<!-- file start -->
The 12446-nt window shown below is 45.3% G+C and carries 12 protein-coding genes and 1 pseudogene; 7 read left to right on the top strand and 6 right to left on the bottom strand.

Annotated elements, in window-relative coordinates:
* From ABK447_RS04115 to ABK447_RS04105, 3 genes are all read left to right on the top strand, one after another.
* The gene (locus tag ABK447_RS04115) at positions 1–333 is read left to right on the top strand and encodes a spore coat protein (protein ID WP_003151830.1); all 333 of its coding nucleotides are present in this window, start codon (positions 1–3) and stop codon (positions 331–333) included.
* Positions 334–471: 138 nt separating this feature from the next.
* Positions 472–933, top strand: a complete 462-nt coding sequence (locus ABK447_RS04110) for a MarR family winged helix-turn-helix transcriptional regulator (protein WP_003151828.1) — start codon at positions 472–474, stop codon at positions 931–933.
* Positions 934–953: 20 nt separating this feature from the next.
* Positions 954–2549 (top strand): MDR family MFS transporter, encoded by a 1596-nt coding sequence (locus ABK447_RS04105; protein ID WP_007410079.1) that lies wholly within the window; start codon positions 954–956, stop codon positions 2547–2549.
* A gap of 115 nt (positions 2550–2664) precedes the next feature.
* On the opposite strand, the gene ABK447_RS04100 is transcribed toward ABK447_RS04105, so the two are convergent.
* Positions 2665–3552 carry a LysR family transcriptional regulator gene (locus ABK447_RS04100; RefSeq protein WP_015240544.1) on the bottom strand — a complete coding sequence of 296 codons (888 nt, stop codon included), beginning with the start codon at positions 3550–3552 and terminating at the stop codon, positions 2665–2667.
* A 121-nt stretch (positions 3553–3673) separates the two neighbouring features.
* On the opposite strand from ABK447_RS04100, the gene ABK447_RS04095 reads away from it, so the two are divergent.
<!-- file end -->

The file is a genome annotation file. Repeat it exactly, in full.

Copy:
The 12446-nt window shown below is 45.3% G+C and carries 12 protein-coding genes and 1 pseudogene; 7 read left to right on the top strand and 6 right to left on the bottom strand.

Annotated elements, in window-relative coordinates:
* From ABK447_RS04115 to ABK447_RS04105, 3 genes are all read left to right on the top strand, one after another.
* The gene (locus tag ABK447_RS04115) at positions 1–333 is read left to right on the top strand and encodes a spore coat protein (protein ID WP_003151830.1); all 333 of its coding nucleotides are present in this window, start codon (positions 1–3) and stop codon (positions 331–333) included.
* Positions 334–471: 138 nt separating this feature from the next.
* Positions 472–933, top strand: a complete 462-nt coding sequence (locus ABK447_RS04110) for a MarR family winged helix-turn-helix transcriptional regulator (protein WP_003151828.1) — start codon at positions 472–474, stop codon at positions 931–933.
* Positions 934–953: 20 nt separating this feature from the next.
* Positions 954–2549 (top strand): MDR family MFS transporter, encoded by a 1596-nt coding sequence (locus ABK447_RS04105; protein ID WP_007410079.1) that lies wholly within the window; start codon positions 954–956, stop codon positions 2547–2549.
* A gap of 115 nt (positions 2550–2664) precedes the next feature.
* On the opposite strand, the gene ABK447_RS04100 is transcribed toward ABK447_RS04105, so the two are convergent.
* Positions 2665–3552 carry a LysR family transcriptional regulator gene (locus ABK447_RS04100; RefSeq protein WP_015240544.1) on the bottom strand — a complete coding sequence of 296 codons (888 nt, stop codon included), beginning with the start codon at positions 3550–3552 and terminating at the stop codon, positions 2665–2667.
* A 121-nt stretch (positions 3553–3673) separates the two neighbouring features.
* On the opposite strand from ABK447_RS04100, the gene ABK447_RS04095 reads away from it, so the two are divergent.